Iran's Latest Violation Is Hardly Surprising
A bicycle mishap resulted in Secretary of State John Kerry breaking his leg over the weekend in Switzerland, where he was continuing efforts to finalize a nuclear framework with Iranian delegates before the deadline at month’s end. Kerry’s accident is no laughing matter, but it is a fitting metaphor for this administration’s fractured concept of foreign policy. World powers have until June 30 to unanimously sign off on a nuclear deal that, at best, would only temporarily restrict Iran’s ability to develop radioactive warheads. Meanwhile, Iran continues to secretly develop and stockpile nuclear-grade material, which the administration erroneously claimed wasn’t happening. The latest violation? According to The New York Times, “[I]nternational inspectors have reported that Tehran’s stockpile of nuclear fuel increased about 20 percent over the last 18 months of negotiations, partially undercutting the Obama administration’s contention that the Iranian program had been ‘frozen’ during that period.”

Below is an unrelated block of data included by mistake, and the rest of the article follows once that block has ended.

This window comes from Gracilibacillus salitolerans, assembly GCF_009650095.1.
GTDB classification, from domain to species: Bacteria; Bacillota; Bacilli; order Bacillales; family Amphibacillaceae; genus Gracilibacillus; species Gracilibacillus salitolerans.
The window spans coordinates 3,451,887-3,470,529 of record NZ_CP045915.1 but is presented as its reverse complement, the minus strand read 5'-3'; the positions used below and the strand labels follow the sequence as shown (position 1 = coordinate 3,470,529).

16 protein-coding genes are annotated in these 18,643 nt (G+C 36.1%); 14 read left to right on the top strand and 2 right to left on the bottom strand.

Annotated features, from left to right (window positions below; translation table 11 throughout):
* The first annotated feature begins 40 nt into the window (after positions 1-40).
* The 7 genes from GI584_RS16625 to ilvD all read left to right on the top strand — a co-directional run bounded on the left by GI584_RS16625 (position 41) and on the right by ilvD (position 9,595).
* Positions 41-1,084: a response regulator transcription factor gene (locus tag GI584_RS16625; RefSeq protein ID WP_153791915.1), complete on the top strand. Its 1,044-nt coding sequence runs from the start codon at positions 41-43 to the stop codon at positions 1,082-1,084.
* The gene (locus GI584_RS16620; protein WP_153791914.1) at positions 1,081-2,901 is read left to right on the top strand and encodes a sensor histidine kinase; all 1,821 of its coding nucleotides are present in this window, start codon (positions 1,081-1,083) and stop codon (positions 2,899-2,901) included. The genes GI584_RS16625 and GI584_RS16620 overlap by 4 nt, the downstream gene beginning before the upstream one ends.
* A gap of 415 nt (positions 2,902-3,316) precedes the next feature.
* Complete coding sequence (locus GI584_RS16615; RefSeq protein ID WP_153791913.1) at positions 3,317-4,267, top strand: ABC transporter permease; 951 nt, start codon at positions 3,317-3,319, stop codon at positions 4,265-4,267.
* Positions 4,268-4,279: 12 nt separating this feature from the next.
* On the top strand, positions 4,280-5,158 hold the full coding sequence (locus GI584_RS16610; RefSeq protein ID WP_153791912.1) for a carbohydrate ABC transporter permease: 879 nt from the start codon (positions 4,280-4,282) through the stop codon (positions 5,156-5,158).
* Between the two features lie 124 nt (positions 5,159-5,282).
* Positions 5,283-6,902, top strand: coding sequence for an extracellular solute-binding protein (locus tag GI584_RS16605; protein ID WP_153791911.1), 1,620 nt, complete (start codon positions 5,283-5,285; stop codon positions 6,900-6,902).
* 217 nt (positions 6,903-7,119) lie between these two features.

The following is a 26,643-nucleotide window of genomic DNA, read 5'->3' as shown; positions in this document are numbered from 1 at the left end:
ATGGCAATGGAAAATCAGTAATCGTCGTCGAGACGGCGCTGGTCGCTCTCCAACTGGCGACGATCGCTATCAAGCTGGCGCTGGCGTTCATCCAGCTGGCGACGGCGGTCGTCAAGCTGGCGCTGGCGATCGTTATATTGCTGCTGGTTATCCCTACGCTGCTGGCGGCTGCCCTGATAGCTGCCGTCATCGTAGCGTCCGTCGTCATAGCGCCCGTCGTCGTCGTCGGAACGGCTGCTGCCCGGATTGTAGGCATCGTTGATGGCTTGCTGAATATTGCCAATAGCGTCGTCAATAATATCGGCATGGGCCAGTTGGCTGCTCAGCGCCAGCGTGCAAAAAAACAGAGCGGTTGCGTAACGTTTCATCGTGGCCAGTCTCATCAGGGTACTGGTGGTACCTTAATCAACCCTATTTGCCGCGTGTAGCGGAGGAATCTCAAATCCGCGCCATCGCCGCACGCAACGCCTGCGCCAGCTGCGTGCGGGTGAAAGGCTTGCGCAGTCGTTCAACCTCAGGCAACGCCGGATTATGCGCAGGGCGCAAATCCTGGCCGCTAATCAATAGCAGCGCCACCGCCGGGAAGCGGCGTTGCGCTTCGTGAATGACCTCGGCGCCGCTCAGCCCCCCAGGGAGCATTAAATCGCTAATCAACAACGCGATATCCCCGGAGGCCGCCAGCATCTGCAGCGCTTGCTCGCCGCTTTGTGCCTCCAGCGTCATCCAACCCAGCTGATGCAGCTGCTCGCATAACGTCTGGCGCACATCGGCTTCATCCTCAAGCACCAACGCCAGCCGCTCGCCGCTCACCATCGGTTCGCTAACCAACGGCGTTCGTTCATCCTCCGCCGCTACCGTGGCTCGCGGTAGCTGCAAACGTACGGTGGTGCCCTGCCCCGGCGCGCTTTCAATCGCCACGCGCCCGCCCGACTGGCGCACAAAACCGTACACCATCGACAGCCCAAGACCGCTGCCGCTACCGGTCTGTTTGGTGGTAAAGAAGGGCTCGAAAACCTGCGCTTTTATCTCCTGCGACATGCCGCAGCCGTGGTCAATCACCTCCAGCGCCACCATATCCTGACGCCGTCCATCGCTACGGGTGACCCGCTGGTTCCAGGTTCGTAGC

The Times suggests the revelation is shrouded in mystery, ambiguously suggesting that “Western officials and experts cannot quite figure out why.” It speculates, “One possibility is that Iran has run into technical problems that have kept it from converting some of its enriched uranium into fuel rods for reactors, which would make the material essentially unusable for weapons. Another is that it is increasing its stockpile to give it an edge if the negotiations fail.” Realistically, the truth isn’t so obscure. The bottom line is that Iranian leaders aren’t interested in reaching a deal; negotiations can go on forever for all they care. The Left, on the other hand, unreasonably presumes Iran is coming to the table in good faith. It’s not, and that’s the problem. Regardless of whether or not a deal is reached, Iran will continue to inch ever closer to manufacturing a nuclear weapon. The biggest danger is an administration that trusts a terrorist regime based on what’s written on a piece of paper.